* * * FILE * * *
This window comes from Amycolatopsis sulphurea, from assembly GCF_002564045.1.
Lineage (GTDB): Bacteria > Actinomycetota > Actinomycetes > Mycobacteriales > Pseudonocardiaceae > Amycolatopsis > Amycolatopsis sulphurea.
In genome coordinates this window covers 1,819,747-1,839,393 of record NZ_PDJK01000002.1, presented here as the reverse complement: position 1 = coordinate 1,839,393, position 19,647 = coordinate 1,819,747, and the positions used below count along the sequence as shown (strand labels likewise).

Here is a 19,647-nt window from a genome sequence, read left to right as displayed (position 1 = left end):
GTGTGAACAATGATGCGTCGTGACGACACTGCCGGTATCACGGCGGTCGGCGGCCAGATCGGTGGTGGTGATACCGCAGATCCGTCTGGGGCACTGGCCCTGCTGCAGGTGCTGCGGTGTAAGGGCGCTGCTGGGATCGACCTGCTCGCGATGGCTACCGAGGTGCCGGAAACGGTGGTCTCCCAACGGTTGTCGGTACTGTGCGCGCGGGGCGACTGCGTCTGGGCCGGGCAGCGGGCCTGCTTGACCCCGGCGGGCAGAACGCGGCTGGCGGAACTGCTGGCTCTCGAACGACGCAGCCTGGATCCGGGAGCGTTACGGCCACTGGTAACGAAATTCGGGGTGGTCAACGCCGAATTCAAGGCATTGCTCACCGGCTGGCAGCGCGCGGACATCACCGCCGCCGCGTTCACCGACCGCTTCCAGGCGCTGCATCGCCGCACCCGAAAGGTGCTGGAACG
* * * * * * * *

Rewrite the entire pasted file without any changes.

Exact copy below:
This window comes from Amycolatopsis sulphurea, from assembly GCF_002564045.1.
Lineage (GTDB): Bacteria > Actinomycetota > Actinomycetes > Mycobacteriales > Pseudonocardiaceae > Amycolatopsis > Amycolatopsis sulphurea.
In genome coordinates this window covers 1,819,747-1,839,393 of record NZ_PDJK01000002.1, presented here as the reverse complement: position 1 = coordinate 1,839,393, position 19,647 = coordinate 1,819,747, and the positions used below count along the sequence as shown (strand labels likewise).

Here is a 19,647-nt window from a genome sequence, read left to right as displayed (position 1 = left end):
GTGTGAACAATGATGCGTCGTGACGACACTGCCGGTATCACGGCGGTCGGCGGCCAGATCGGTGGTGGTGATACCGCAGATCCGTCTGGGGCACTGGCCCTGCTGCAGGTGCTGCGGTGTAAGGGCGCTGCTGGGATCGACCTGCTCGCGATGGCTACCGAGGTGCCGGAAACGGTGGTCTCCCAACGGTTGTCGGTACTGTGCGCGCGGGGCGACTGCGTCTGGGCCGGGCAGCGGGCCTGCTTGACCCCGGCGGGCAGAACGCGGCTGGCGGAACTGCTGGCTCTCGAACGACGCAGCCTGGATCCGGGAGCGTTACGGCCACTGGTAACGAAATTCGGGGTGGTCAACGCCGAATTCAAGGCATTGCTCACCGGCTGGCAGCGCGCGGACATCACCGCCGCCGCGTTCACCGACCGCTTCCAGGCGCTGCATCGCCGCACCCGAAAGGTGCTGGAACG